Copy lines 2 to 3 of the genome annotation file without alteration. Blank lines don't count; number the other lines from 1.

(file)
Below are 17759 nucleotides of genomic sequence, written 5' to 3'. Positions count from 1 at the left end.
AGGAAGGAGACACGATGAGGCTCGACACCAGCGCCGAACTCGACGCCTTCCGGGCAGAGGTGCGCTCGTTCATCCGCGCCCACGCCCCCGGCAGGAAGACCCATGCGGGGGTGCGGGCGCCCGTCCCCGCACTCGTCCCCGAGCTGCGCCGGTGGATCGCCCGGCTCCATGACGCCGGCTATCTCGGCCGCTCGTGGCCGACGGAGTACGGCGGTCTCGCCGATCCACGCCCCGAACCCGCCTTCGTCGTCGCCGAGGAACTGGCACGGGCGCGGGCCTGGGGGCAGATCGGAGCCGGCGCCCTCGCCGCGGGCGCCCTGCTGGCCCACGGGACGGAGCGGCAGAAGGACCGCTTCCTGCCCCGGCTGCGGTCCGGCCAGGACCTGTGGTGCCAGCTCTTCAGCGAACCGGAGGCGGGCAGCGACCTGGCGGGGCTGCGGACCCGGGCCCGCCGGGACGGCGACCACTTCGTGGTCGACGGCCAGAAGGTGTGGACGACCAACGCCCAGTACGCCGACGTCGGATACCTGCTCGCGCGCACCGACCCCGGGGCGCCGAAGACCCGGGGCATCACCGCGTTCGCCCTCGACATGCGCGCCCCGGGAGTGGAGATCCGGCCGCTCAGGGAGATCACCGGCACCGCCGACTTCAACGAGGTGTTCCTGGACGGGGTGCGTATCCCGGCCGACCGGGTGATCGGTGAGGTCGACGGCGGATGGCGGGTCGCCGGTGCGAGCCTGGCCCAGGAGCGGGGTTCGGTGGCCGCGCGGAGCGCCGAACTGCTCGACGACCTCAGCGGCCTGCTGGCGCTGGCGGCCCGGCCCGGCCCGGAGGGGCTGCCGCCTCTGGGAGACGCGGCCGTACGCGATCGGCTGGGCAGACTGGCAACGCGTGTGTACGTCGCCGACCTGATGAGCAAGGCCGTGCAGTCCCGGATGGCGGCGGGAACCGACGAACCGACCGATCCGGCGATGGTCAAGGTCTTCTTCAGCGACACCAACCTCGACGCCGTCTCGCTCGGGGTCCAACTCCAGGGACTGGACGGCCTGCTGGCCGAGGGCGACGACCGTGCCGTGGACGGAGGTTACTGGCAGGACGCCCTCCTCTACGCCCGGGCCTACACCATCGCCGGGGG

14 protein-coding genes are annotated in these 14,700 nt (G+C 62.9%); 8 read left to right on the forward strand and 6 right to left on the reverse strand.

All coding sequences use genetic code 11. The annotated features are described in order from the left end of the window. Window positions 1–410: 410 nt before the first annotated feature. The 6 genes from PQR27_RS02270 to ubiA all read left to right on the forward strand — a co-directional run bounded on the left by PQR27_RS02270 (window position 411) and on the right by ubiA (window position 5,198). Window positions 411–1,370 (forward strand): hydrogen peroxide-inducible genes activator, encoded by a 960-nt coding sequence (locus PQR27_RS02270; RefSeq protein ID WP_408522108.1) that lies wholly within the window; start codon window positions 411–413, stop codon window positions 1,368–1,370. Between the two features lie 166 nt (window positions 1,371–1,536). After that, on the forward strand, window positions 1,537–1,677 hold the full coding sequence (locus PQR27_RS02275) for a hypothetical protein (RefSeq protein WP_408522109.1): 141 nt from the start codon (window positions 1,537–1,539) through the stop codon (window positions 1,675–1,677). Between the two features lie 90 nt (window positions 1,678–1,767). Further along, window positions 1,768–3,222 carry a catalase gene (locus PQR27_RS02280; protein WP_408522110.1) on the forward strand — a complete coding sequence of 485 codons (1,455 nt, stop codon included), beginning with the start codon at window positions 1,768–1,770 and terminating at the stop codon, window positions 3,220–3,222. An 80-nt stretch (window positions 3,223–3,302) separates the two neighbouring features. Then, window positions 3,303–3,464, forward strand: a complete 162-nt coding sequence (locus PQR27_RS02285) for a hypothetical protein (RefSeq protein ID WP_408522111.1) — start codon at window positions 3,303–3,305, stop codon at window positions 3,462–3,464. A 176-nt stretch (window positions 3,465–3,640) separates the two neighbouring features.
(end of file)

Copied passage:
AGGAAGGAGACACGATGAGGCTCGACACCAGCGCCGAACTCGACGCCTTCCGGGCAGAGGTGCGCTCGTTCATCCGCGCCCACGCCCCCGGCAGGAAGACCCATGCGGGGGTGCGGGCGCCCGTCCCCGCACTCGTCCCCGAGCTGCGCCGGTGGATCGCCCGGCTCCATGACGCCGGCTATCTCGGCCGCTCGTGGCCGACGGAGTACGGCGGTCTCGCCGATCCACGCCCCGAACCCGCCTTCGTCGTCGCCGAGGAACTGGCACGGGCGCGGGCCTGGGGGCAGATCGGAGCCGGCGCCCTCGCCGCGGGCGCCCTGCTGGCCCACGGGACGGAGCGGCAGAAGGACCGCTTCCTGCCCCGGCTGCGGTCCGGCCAGGACCTGTGGTGCCAGCTCTTCAGCGAACCGGAGGCGGGCAGCGACCTGGCGGGGCTGCGGACCCGGGCCCGCCGGGACGGCGACCACTTCGTGGTCGACGGCCAGAAGGTGTGGACGACCAACGCCCAGTACGCCGACGTCGGATACCTGCTCGCGCGCACCGACCCCGGGGCGCCGAAGACCCGGGGCATCACCGCGTTCGCCCTCGACATGCGCGCCCCGGGAGTGGAGATCCGGCCGCTCAGGGAGATCACCGGCACCGCCGACTTCAACGAGGTGTTCCTGGACGGGGTGCGTATCCCGGCCGACCGGGTGATCGGTGAGGTCGACGGCGGATGGCGGGTCGCCGGTGCGAGCCTGGCCCAGGAGCGGGGTTCGGTGGCCGCGCGGAGCGCCGAACTGCTCGACGACCTCAGCGGCCTGCTGGCGCTGGCGGCCCGGCCCGGCCCGGAGGGGCTGCCGCCTCTGGGAGACGCGGCCGTACGCGATCGGCTGGGCAGACTGGCAACGCGTGTGTACGTCGCCGACCTGATGAGCAAGGCCGTGCAGTCCCGGATGGCGGCGGGAACCGACGAACCGACCGATCCGGCGATGGTCAAGGTCTTCTTCAGCGACACCAACCTCGACGCCGTCTCGCTCGGGGTCCAACTCCAGGGACTGGACGGCCTGCTGGCCGAGGGCGACGACCGTGCCGTGGACGGAGGTTACTGGCAGGACGCCCTCCTCTACGCCCGGGCCTACACCATCGCCGGGGG

14 protein-coding genes are annotated in these 14,700 nt (G+C 62.9%); 8 read left to right on the forward strand and 6 right to left on the reverse strand.